Hunger in Venezuela? A Look Beyond the Spin
Christina Schiavoni and William Camacaro
You may have seen the headlines about Venezuela – headlines that allude to food scarcity, rioting, people eating stray animals to survive, and a country on the brink of starvation. These stories are not only alarming, but perplexing, too. Is this the same country that was recognized by the UN Food and Agriculture Organization (FAO) as recently as 2015 for having nearly eradicated hunger?[i] Is this the same country that has been the focus of international delegations and extensive alternative media coverage for its ‘food sovereignty experiment’ involving agrarian reform, food distributions programs, and direct citizen participation in the food system?[ii] What’s going on?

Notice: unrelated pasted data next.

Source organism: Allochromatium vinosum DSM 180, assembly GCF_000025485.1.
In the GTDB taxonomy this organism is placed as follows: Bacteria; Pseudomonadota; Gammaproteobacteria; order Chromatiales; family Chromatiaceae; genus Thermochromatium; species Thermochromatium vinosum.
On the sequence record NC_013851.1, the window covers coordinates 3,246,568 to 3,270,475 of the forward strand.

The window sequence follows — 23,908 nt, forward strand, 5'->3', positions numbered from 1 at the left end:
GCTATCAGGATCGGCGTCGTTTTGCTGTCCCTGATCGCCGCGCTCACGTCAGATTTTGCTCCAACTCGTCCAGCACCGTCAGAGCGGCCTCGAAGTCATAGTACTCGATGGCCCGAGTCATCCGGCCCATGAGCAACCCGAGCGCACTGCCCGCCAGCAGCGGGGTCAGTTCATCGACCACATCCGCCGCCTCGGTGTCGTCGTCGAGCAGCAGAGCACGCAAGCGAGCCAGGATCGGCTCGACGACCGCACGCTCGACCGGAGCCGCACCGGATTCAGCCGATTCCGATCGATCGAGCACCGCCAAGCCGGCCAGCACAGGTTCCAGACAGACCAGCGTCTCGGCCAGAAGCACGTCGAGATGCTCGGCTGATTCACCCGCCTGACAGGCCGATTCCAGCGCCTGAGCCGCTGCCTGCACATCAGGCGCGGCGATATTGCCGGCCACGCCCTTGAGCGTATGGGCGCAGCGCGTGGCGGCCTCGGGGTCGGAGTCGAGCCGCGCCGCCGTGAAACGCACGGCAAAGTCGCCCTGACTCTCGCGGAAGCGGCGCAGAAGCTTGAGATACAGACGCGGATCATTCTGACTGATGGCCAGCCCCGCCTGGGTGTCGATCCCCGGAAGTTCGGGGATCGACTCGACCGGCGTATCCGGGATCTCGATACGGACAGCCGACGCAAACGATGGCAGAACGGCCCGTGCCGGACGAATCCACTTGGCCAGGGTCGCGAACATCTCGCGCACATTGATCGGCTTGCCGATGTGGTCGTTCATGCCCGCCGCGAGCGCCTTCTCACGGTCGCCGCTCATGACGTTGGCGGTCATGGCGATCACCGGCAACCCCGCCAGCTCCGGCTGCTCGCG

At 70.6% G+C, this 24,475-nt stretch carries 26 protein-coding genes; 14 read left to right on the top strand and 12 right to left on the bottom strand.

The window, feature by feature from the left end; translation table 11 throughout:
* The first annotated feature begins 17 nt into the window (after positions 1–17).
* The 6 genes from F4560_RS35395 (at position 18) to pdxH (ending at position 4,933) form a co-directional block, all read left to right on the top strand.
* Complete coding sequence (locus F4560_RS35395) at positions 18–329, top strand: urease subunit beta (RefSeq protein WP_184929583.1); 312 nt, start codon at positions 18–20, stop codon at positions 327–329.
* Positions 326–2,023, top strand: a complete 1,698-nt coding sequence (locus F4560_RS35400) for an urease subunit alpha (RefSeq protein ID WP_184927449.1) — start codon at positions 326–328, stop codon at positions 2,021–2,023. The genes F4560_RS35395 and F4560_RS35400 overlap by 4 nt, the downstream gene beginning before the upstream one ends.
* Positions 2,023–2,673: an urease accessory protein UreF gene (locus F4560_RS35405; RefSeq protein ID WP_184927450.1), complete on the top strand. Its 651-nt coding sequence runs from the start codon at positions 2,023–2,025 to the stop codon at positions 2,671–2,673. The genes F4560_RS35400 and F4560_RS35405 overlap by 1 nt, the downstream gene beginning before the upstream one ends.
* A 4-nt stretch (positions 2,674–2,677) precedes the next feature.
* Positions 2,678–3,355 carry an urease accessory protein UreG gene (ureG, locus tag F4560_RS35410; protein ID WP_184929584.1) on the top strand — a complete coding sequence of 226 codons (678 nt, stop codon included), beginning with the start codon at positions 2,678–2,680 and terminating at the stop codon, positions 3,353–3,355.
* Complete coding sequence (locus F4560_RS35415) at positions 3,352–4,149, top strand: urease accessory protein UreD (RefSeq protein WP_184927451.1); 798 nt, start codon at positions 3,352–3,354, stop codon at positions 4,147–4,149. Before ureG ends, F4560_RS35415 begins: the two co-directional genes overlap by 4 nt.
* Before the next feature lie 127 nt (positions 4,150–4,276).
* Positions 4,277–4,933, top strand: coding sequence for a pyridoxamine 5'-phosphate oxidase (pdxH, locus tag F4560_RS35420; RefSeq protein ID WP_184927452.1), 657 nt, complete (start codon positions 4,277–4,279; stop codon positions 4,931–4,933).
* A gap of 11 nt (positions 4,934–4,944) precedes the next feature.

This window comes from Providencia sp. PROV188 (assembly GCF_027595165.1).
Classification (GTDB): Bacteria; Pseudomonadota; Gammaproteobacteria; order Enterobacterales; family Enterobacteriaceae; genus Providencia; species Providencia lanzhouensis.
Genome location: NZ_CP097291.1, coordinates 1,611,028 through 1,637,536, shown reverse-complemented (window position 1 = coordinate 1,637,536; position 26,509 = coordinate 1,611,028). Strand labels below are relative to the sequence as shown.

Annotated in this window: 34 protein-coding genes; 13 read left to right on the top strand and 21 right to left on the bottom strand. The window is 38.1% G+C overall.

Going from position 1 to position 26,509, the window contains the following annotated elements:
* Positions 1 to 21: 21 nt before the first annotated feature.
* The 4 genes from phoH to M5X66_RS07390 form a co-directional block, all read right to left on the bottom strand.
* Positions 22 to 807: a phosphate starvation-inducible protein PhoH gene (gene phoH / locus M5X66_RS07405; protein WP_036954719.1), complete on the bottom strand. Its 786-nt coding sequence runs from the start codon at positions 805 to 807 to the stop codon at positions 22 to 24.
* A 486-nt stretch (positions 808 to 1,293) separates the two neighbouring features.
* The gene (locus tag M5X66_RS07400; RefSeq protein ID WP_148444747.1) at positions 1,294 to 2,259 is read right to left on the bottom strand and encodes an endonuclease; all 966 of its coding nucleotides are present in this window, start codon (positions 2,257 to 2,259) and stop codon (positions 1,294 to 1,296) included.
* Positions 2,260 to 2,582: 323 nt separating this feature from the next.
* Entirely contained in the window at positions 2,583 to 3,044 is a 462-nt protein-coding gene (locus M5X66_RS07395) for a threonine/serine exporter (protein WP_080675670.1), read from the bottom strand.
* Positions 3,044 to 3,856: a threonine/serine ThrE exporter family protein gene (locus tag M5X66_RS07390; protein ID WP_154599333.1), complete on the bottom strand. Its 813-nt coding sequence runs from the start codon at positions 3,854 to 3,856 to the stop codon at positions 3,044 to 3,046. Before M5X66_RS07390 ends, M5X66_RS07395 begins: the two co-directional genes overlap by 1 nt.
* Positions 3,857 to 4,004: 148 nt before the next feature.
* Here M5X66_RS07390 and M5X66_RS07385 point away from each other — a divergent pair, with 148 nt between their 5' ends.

There is a nuanced story behind the current headlines on Venezuela. It’s a challenging moment for average working class Venezuelans as they navigate long lines at the grocery store, a lack of key food staples, and inflated prices in order to feed their families.
But there’s not an overall food shortage — food is in abundance, with distribution serving a bottleneck.
There are numerous explanations coming from both government and citizens. What is driving the current ‘scarcity amidst abundance’ in Venezuela? How did the present situation come to be? How dire is it, and what are the responses coming from communities, social movements, and the government? To what extent is the present situation being distorted in the media, and why? This article attempts to delve behind the headlines to address these questions.